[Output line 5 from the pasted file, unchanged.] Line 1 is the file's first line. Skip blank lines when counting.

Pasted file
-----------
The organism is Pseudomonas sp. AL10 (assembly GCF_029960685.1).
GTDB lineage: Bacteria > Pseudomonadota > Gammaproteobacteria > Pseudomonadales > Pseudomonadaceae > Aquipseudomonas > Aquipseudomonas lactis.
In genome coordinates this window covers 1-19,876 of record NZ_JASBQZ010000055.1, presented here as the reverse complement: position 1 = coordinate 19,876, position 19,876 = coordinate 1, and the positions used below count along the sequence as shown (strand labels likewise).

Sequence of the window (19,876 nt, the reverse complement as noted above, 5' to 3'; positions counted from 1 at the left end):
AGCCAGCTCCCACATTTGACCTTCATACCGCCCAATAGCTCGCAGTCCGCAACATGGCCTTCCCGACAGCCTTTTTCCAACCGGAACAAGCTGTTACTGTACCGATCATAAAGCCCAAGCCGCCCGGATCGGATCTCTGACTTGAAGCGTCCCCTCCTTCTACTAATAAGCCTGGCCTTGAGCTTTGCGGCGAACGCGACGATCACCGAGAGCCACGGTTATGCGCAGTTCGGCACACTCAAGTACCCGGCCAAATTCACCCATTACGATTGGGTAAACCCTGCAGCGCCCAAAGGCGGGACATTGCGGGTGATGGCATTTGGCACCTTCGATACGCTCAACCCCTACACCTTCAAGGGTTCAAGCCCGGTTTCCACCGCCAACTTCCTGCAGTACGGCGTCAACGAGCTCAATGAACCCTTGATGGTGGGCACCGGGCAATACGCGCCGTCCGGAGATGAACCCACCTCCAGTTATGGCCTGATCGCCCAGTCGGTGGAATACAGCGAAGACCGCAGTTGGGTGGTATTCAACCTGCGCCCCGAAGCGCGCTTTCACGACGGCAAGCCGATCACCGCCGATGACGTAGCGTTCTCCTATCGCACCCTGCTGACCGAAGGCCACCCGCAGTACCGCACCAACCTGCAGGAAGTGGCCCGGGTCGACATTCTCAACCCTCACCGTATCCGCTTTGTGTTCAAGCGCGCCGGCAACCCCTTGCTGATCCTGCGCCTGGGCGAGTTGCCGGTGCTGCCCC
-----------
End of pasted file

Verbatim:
AGCCAGCTCCCACATTTGACCTTCATACCGCCCAATAGCTCGCAGTCCGCAACATGGCCTTCCCGACAGCCTTTTTCCAACCGGAACAAGCTGTTACTGTACCGATCATAAAGCCCAAGCCGCCCGGATCGGATCTCTGACTTGAAGCGTCCCCTCCTTCTACTAATAAGCCTGGCCTTGAGCTTTGCGGCGAACGCGACGATCACCGAGAGCCACGGTTATGCGCAGTTCGGCACACTCAAGTACCCGGCCAAATTCACCCATTACGATTGGGTAAACCCTGCAGCGCCCAAAGGCGGGACATTGCGGGTGATGGCATTTGGCACCTTCGATACGCTCAACCCCTACACCTTCAAGGGTTCAAGCCCGGTTTCCACCGCCAACTTCCTGCAGTACGGCGTCAACGAGCTCAATGAACCCTTGATGGTGGGCACCGGGCAATACGCGCCGTCCGGAGATGAACCCACCTCCAGTTATGGCCTGATCGCCCAGTCGGTGGAATACAGCGAAGACCGCAGTTGGGTGGTATTCAACCTGCGCCCCGAAGCGCGCTTTCACGACGGCAAGCCGATCACCGCCGATGACGTAGCGTTCTCCTATCGCACCCTGCTGACCGAAGGCCACCCGCAGTACCGCACCAACCTGCAGGAAGTGGCCCGGGTCGACATTCTCAACCCTCACCGTATCCGCTTTGTGTTCAAGCGCGCCGGCAACCCCTTGCTGATCCTGCGCCTGGGCGAGTTGCCGGTGCTGCCCC